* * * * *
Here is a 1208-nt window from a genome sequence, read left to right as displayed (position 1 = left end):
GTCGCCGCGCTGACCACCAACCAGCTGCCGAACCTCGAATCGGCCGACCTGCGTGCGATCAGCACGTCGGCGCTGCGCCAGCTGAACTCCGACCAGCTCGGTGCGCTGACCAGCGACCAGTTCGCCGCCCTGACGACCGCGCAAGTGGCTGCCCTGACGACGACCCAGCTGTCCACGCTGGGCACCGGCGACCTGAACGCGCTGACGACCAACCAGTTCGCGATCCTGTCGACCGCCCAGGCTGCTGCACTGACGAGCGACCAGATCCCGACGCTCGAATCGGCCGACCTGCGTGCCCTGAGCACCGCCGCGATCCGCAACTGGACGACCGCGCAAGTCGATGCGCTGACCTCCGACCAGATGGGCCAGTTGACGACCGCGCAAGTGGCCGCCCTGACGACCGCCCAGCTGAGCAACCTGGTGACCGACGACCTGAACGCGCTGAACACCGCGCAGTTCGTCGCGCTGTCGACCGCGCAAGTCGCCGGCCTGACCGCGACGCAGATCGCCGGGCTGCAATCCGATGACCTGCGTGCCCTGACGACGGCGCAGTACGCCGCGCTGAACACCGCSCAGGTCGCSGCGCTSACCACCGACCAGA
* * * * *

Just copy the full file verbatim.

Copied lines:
Here is a 1208-nt window from a genome sequence, read left to right as displayed (position 1 = left end):
GTCGCCGCGCTGACCACCAACCAGCTGCCGAACCTCGAATCGGCCGACCTGCGTGCGATCAGCACGTCGGCGCTGCGCCAGCTGAACTCCGACCAGCTCGGTGCGCTGACCAGCGACCAGTTCGCCGCCCTGACGACCGCGCAAGTGGCTGCCCTGACGACGACCCAGCTGTCCACGCTGGGCACCGGCGACCTGAACGCGCTGACGACCAACCAGTTCGCGATCCTGTCGACCGCCCAGGCTGCTGCACTGACGAGCGACCAGATCCCGACGCTCGAATCGGCCGACCTGCGTGCCCTGAGCACCGCCGCGATCCGCAACTGGACGACCGCGCAAGTCGATGCGCTGACCTCCGACCAGATGGGCCAGTTGACGACCGCGCAAGTGGCCGCCCTGACGACCGCCCAGCTGAGCAACCTGGTGACCGACGACCTGAACGCGCTGAACACCGCGCAGTTCGTCGCGCTGTCGACCGCGCAAGTCGCCGGCCTGACCGCGACGCAGATCGCCGGGCTGCAATCCGATGACCTGCGTGCCCTGACGACGGCGCAGTACGCCGCGCTGAACACCGCSCAGGTCGCSGCGCTSACCACCGACCAGA